Fever coats in cats: What is it and should you be worried?

fever coats in cats
(Image credit: tinybutmightykittenrescue/Instagram)

If you’ve heard the term ‘fever coats in cats’ floating around lately and have been wondering what exactly it means, you’re not alone. 

While there’s a lot that we can do as pet parents to prepare for the arrival of our new fur friend, such as stocking up on the best kitten food and toys, there will be plenty of potential surprises along the way that can catch us off guard - fever coat being one of them.

The first thing that’s worth noting is that fever coat is a condition that affects kittens, not adult cats. When a mother cat is pregnant and is exposed to high levels of stress, becomes ill with a fever or is required to take certain medication during her pregnancy, the coats of the kittens she’s carrying don’t develop in the way that they should.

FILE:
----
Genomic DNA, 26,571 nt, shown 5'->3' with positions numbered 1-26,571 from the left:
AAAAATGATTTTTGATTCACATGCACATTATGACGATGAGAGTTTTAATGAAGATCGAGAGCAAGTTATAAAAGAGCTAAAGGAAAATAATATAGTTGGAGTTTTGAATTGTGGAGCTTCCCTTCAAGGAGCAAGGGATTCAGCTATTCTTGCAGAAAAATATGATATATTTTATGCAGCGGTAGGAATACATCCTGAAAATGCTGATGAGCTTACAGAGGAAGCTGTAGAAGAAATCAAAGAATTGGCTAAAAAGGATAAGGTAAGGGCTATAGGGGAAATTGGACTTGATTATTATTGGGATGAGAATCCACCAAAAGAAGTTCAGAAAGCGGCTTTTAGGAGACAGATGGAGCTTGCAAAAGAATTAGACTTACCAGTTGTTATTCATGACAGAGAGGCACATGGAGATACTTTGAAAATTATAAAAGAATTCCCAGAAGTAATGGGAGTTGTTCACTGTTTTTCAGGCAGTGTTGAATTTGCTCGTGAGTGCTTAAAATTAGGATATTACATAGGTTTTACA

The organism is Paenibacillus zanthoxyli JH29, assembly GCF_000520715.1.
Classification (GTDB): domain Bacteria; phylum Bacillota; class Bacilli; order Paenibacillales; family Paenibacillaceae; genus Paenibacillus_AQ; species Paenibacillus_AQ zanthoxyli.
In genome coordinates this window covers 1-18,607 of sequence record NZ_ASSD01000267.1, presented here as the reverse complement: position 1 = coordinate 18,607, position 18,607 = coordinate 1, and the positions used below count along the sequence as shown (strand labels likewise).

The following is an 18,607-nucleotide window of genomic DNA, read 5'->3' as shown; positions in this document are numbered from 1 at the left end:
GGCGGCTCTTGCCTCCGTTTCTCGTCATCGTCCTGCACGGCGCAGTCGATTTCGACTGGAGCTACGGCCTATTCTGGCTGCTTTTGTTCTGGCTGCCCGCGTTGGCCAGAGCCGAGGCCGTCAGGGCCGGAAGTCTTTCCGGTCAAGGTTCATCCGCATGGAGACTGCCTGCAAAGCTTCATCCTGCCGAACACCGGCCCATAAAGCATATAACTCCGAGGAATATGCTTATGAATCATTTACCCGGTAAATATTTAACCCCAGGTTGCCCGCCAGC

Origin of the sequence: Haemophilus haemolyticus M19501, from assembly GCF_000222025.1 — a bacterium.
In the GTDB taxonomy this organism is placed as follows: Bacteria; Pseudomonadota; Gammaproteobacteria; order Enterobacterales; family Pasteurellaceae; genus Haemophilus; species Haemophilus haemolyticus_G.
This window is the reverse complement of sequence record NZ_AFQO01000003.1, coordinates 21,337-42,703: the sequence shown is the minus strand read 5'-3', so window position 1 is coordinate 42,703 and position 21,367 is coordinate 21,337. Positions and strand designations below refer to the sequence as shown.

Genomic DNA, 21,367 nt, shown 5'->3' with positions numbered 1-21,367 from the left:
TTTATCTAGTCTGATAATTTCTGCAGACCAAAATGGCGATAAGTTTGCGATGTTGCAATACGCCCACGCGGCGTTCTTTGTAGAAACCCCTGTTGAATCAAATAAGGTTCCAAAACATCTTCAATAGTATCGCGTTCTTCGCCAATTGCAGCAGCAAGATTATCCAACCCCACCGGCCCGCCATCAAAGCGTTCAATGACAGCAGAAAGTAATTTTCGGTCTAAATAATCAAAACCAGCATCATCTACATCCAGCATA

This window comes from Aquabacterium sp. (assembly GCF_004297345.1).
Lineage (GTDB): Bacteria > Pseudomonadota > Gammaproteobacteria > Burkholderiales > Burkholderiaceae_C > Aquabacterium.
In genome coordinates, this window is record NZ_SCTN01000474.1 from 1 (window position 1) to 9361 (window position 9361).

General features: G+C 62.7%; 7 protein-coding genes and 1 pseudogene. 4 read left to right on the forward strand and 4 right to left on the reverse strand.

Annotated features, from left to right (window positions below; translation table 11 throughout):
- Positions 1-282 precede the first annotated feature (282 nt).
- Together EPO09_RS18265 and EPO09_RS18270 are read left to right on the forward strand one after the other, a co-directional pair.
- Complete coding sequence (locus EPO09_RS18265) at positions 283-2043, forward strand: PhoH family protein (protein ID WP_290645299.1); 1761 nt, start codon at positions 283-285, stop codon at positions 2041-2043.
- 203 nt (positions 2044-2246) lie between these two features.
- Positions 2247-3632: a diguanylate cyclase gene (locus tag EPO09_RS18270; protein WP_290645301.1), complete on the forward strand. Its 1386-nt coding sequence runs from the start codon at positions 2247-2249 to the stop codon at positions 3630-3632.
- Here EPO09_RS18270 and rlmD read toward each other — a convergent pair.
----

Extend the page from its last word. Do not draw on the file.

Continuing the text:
While the name ‘fever coat’ implies a serious issue, rest assured that this condition is nothing to worry about. A kitten born with a fever coat won’t suffer from any health issues and there will be no lingering harmful effects, it’s purely an aesthetic issue involving the pigments in their coat.

So, now that we’ve put your mind at rest that fever coats in cats are not a cause for alarm, let’s take a more in-depth look at why fever coats develop, how to spot it in your kitten and whether there’s anything you need to do about it to ensure your little bundle of fluff stays happy and healthy.